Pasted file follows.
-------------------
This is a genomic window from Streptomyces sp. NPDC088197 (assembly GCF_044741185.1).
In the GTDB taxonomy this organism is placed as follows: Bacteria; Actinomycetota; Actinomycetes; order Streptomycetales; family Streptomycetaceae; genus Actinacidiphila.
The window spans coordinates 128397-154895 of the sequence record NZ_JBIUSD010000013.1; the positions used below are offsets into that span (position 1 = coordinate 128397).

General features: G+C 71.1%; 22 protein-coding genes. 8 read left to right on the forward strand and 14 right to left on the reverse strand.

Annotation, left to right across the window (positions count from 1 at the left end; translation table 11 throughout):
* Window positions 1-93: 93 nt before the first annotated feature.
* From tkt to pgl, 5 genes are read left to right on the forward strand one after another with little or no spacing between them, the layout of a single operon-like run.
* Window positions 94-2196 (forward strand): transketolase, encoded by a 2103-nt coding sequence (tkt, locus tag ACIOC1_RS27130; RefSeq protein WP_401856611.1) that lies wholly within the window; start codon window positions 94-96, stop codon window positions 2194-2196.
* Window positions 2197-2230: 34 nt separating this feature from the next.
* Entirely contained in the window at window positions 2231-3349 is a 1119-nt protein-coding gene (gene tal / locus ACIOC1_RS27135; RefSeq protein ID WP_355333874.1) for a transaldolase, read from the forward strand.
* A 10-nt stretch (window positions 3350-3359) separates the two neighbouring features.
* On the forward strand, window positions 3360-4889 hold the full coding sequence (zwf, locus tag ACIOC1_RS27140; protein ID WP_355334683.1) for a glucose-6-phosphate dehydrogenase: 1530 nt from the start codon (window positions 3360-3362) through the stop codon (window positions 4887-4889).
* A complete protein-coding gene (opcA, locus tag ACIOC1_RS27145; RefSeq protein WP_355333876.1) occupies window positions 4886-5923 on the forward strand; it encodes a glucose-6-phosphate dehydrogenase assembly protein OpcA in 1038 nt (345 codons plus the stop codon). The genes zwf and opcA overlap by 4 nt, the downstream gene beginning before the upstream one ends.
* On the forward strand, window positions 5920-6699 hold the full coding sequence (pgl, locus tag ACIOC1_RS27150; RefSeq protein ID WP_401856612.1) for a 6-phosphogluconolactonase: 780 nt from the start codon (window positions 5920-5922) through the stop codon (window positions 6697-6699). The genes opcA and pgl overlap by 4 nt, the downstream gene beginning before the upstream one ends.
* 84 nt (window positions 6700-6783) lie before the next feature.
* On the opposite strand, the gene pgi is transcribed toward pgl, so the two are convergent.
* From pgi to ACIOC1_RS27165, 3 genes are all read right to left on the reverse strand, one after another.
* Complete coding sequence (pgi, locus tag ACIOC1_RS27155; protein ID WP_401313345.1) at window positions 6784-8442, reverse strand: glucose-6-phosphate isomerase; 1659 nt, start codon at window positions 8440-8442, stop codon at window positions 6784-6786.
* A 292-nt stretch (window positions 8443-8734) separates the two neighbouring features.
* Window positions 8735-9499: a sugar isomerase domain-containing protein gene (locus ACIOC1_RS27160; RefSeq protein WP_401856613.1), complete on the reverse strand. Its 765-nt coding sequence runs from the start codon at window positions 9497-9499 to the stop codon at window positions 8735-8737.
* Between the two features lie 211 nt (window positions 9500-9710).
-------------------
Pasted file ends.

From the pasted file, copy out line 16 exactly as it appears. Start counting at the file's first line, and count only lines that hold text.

* On the opposite strand, the gene pgi is transcribed toward pgl, so the two are convergent.